A fast-moving wildfire whipped by hot, dry Santa Ana winds destroyed hundreds of homes and other buildings in and around Ventura, California, on Tuesday as thousands of residents were forced to flee ahead of the flames.
The blaze, dubbed the Thomas Fire, broke out Monday evening in the foothills above Ventura. Winds quickly drove it west into the city, which is about 50 miles northwest of Los Angeles. By Tuesday afternoon, it was zero percent contained, had charred more than 45,000 acres and had forced thousands to flee their homes.
California Governor Jerry Brown declared a state of emergency, freeing state funds and resources to assist the more than 1,000 firefighters battling to save homes from the conflagration.
“This fire is very dangerous and spreading rapidly, but we’ll continue to attack it with all we’ve got,” Brown said in a written statement. “It’s critical residents stay ready and evacuate immediately if told to do so.”
There were no immediate reports of fatalities from the blaze, but local KABC-TV reported that one person had been killed in a car crash while fleeing the area.
The Los Angeles Times reported that a car hit a firefighter who was protecting homes from the flames. It said he was being treated at a local hospital.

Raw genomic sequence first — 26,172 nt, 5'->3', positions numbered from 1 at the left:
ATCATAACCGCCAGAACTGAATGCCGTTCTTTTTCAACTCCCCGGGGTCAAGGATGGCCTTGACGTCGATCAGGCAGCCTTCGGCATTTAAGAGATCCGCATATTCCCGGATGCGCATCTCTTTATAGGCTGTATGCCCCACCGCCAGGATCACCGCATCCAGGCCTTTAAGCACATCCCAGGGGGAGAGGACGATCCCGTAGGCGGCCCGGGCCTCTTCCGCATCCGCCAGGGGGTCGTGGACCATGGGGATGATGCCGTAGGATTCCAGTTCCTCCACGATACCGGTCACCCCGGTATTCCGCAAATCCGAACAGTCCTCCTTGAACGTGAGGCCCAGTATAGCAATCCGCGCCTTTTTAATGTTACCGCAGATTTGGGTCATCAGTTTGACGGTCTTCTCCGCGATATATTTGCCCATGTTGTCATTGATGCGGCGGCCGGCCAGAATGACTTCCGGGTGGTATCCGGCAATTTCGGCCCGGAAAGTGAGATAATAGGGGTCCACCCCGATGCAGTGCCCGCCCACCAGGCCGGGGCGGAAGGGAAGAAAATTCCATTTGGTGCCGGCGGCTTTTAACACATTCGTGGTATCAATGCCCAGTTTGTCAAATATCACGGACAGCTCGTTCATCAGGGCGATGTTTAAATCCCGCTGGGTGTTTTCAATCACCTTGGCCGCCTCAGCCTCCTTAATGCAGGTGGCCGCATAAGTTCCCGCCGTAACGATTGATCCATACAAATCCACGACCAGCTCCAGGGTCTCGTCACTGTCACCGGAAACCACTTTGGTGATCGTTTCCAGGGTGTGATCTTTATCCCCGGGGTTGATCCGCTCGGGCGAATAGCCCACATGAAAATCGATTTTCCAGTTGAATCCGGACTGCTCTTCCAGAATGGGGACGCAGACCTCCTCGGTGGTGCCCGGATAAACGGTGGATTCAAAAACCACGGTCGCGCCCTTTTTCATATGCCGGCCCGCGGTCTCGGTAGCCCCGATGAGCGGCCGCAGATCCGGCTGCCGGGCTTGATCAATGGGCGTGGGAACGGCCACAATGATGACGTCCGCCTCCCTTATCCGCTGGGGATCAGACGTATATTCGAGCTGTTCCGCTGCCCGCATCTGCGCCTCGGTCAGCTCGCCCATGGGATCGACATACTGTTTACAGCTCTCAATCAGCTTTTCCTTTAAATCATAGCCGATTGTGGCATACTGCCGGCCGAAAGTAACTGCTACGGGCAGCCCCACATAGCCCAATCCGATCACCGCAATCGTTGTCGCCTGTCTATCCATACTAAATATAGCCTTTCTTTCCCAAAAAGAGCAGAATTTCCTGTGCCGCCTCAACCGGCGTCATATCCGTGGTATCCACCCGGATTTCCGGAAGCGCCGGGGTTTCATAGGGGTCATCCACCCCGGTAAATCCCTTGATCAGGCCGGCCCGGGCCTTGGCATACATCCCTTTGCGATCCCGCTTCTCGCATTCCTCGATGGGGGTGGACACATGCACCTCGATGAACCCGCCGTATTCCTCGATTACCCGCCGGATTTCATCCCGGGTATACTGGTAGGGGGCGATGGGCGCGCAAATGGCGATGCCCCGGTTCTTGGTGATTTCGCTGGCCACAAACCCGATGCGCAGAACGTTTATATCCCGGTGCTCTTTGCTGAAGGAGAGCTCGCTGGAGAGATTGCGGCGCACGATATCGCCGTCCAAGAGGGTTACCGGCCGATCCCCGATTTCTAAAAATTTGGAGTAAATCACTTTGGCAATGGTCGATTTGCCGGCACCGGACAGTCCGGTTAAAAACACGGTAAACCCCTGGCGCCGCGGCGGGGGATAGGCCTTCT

“Due to the intensity of the fire, crews are having trouble making access, and there are multiple reports of structures on fire,” officials said on Ventura County’s emergency management website.
More than 250,000 homes were without power, local utilities said. All schools in the Ventura Unified School District were closed.
The Thomas Fire was the largest of several large blazes that broke out across Southern California following the onset of the Santa Ana winds.
In the San Fernando Valley north of Los Angeles, the Creek Fire had blackened more than 4,000 acres and forced the evacuation of 2,500 homes and a convalescent center north of Interstate 210. The highway remained open even as other roads were closed, officials said.
“We’re chasing the fire, trying to get ahead of it, trying to get in front to provide structure defense,” Los Angeles County Chief Deputy David Richardson told reporters at an afternoon briefing as thick black smoke drifted across the city.
The Santa Ana winds, which blow in from the California desert, were forecast to top out at 70 miles per hour (115 kph) and remain strong through the week.